Only 20 out of 900 abattoirs in the country operate in hygienic condition, a Tanzania Food and Drugs Authority (TFDA) official revealed in Dar es Salaam yesterday.
TFDA Food Security Director Raymond Wigenge speaking during the opening of a two-day training for 80 small scale food processors from different regions in the country, said the situation put the health of meat consumers at great risk.
“A number of slaughter houses in the country do not comply with the rules of hygiene, such as being registered, but they have been supplying meat that we eat daily,” he said.
He said that currently the government is working on plans to improve the abattoir sector.
“Since the government is aware of the problem of a big number of unregistered slaughter houses, it has prepared the strategies to address the problem,” he noted.
Without disclosing the location of the unhygienic slaughter houses, he acknowledged that the government cannot stop people from eating meat only because of the unsafe and unhygienic slaughter facilities.
He advised the consumers to eat well-boiled meat in order to kill the germs.
In a related development, Wigenge called on vendors to observe cleanliness and to use machines instead of pieces of logs (as cutting boards) to chop up meat.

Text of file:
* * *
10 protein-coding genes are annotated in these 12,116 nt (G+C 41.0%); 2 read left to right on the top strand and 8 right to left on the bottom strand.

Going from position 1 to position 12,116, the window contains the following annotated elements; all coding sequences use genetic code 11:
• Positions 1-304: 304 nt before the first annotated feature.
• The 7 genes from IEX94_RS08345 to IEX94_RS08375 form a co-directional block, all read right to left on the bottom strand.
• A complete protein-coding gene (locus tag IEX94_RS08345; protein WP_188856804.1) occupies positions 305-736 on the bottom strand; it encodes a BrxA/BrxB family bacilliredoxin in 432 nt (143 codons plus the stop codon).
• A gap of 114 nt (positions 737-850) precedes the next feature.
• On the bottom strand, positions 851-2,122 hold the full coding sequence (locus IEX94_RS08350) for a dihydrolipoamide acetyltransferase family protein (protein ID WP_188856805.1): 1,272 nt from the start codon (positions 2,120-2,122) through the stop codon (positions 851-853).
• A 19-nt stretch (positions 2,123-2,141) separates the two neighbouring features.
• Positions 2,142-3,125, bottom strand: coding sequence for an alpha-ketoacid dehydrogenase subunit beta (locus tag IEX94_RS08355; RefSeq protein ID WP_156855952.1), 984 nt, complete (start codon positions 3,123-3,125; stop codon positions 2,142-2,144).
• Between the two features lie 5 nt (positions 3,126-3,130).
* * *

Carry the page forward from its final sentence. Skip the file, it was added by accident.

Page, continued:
He said the move was to protect consumers from eating contaminated meat, especially from the chopping board.
“Hygiene doesn’t need capital …it is only for the people who do the business to ensure that they do it in hygienic manner …selling and processing food in dirty places means jeopardising consumers’ health. It’s high time for food processers to follow set regulations.”
Commenting on the training, he said TFDA recognises the small scale industries’ contribution to the national income, but also the harm they can cause to human health if the products produced do not meet the quality and safety standards.
For her part, TPSF Board director Anna Matinde said despite producing enough food in the county and processing it, the processors faced challenges in the business including lack of TFDA food registration certificate, premise registration certificates and the Tanzania Bureau of Standard (TBS) mark.
She said if issued with such certificates/permits, food processors could export their products.
“Crops are rotting in the farms. The producers can’t harvest and have them processed because we don’t have permits to export the products.
We are many in the country but you can imagine that out of 900 food processors, only 10 have been issued with TBS mark and TFDA certificates…” she said.
Matinde hoped that at the end of the training, participants would know the procedures to follow before applying for TBS mark, bar codes, labeling products, premise registration, registration of packed foods, hygiene at working place and food security in general.
The training has been organized by Tanzania Private Sector Foundation (TPSF) in collaboration with TFDA to enable food processors to know the rules, regulations and guidelines of safe food processing as well as increasing of considering the proper rules in producing foods.
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